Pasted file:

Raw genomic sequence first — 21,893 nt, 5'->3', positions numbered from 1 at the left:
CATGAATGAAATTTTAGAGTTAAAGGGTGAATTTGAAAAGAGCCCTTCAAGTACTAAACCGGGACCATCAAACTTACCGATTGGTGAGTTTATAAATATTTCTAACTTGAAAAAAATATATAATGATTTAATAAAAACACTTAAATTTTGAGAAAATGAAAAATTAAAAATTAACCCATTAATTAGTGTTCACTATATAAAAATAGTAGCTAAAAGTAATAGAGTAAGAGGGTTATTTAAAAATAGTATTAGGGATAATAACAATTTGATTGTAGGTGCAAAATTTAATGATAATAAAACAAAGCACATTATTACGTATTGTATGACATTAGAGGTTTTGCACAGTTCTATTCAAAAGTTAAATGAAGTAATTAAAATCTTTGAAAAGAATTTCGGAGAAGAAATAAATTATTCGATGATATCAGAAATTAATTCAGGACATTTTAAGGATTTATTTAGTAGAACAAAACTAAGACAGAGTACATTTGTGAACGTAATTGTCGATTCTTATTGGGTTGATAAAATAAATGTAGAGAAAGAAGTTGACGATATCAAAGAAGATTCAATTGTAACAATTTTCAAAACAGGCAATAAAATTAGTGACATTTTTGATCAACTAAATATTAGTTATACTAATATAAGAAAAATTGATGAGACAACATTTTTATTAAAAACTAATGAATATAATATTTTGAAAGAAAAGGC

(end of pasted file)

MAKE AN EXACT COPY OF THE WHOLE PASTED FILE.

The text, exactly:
Raw genomic sequence first — 21,893 nt, 5'->3', positions numbered from 1 at the left:
CATGAATGAAATTTTAGAGTTAAAGGGTGAATTTGAAAAGAGCCCTTCAAGTACTAAACCGGGACCATCAAACTTACCGATTGGTGAGTTTATAAATATTTCTAACTTGAAAAAAATATATAATGATTTAATAAAAACACTTAAATTTTGAGAAAATGAAAAATTAAAAATTAACCCATTAATTAGTGTTCACTATATAAAAATAGTAGCTAAAAGTAATAGAGTAAGAGGGTTATTTAAAAATAGTATTAGGGATAATAACAATTTGATTGTAGGTGCAAAATTTAATGATAATAAAACAAAGCACATTATTACGTATTGTATGACATTAGAGGTTTTGCACAGTTCTATTCAAAAGTTAAATGAAGTAATTAAAATCTTTGAAAAGAATTTCGGAGAAGAAATAAATTATTCGATGATATCAGAAATTAATTCAGGACATTTTAAGGATTTATTTAGTAGAACAAAACTAAGACAGAGTACATTTGTGAACGTAATTGTCGATTCTTATTGGGTTGATAAAATAAATGTAGAGAAAGAAGTTGACGATATCAAAGAAGATTCAATTGTAACAATTTTCAAAACAGGCAATAAAATTAGTGACATTTTTGATCAACTAAATATTAGTTATACTAATATAAGAAAAATTGATGAGACAACATTTTTATTAAAAACTAATGAATATAATATTTTGAAAGAAAAGGC